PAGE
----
Colin Gleadell explains how Philippe Meaille amassed a collection of 800 works from the Art & Language group of conceptual artists. In the process, he shows how a dearth of supply can lead a movement to become invisible. Though that seems to be about to change:
Few examples come on to the market because the collectors who first bought the work did not do so for speculative reasons, and also because there have not been enough high prices to entice collectors to sell. The highest auction price to date was in 2011 when a painting by Art & Language entitled Incident in a Museum from 1986 sold for $110,500. Meaille didn’t buy it because he already owned two examples from the same series. Most of Meaille’s acquisitions have been made privately by tracking down collections through the galleries that first showed their work.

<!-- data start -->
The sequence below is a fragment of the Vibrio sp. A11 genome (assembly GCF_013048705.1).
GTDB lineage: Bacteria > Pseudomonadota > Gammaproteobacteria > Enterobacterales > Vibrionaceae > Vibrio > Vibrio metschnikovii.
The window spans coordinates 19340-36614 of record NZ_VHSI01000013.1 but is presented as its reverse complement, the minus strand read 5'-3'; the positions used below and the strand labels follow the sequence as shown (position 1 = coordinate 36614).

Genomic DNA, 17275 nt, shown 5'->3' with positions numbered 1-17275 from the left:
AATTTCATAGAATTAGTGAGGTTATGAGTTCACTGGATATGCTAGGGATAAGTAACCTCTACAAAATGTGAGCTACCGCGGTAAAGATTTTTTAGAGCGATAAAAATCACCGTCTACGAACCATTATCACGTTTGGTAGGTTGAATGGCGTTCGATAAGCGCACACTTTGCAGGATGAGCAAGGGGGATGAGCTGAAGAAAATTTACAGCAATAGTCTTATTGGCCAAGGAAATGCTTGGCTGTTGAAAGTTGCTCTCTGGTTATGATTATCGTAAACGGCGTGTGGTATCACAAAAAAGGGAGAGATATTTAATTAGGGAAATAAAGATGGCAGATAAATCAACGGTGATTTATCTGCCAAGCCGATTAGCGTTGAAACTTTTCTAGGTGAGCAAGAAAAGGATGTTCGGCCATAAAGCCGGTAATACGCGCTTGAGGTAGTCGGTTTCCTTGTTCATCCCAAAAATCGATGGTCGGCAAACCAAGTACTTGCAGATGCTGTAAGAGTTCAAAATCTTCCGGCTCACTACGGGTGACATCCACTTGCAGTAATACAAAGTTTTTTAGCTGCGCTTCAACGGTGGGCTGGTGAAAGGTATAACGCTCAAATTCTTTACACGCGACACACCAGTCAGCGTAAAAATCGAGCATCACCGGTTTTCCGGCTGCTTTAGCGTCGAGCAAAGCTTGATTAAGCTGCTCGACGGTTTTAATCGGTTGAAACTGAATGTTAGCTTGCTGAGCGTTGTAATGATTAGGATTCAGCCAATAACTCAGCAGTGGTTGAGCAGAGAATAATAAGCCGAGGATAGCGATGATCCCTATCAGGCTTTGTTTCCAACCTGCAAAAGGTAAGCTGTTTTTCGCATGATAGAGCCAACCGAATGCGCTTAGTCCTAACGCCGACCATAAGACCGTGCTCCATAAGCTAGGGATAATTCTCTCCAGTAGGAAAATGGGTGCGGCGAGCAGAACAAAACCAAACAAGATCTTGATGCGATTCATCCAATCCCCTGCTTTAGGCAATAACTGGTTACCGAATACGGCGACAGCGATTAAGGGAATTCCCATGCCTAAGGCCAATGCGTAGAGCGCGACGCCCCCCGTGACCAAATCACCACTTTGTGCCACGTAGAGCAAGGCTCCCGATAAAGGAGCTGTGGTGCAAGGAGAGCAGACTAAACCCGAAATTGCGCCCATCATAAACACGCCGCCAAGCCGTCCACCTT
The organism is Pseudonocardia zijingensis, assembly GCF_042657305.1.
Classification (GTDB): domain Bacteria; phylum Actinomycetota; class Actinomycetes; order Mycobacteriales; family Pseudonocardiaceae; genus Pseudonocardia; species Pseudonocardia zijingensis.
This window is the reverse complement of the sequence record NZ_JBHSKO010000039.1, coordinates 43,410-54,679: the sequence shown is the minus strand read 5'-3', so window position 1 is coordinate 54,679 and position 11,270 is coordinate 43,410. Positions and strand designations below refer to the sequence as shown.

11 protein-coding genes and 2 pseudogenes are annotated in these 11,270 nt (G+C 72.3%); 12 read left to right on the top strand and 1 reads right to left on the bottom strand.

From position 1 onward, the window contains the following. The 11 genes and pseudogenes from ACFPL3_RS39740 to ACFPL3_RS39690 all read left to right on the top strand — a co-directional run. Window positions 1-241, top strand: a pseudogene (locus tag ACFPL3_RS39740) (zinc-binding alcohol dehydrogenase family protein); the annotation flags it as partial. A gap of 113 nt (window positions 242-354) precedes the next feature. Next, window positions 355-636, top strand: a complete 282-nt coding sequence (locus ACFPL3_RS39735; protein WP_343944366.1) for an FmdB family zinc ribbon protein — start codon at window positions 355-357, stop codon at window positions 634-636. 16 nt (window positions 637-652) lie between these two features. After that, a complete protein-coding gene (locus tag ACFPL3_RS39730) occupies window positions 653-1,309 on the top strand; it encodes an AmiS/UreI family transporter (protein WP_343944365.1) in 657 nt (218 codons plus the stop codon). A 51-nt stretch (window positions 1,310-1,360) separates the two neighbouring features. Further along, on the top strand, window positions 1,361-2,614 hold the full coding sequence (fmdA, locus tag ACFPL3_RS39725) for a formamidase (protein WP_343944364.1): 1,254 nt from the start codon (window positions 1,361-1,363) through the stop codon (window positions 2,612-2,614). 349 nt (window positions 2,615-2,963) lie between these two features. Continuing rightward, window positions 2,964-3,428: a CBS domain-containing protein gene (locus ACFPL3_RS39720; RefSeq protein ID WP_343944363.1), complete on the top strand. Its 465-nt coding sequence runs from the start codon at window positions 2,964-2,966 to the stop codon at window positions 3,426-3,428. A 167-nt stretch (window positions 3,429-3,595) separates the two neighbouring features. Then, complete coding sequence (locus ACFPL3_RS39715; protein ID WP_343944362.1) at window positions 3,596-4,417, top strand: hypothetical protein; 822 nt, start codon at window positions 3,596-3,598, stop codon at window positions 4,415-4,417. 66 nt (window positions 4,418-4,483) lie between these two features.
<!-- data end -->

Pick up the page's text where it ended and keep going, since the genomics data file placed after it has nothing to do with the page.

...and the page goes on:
Meanwhile in London, the Lisson Gallery will have an Art & Language show in November, while Tate Britain is planning an exhibition of British conceptual art in 2016 in which Art & Language will play a lead role. Tate has also been building its collection of their works and last year made three important additions.
As Jill Silverman van Coenegrachts, Meaille’s curator who has been managing director of the Lisson Gallery and a partner of the Galerie Thaddaeus Ropac, says: “This is the last undeveloped area of the post-war market. Abstract Expressionism, Pop art and Minimalism have all gone through the roof. Early conceptual art has not. Yet.”
Art & Language: The forgotten back in the frame (Telegraph)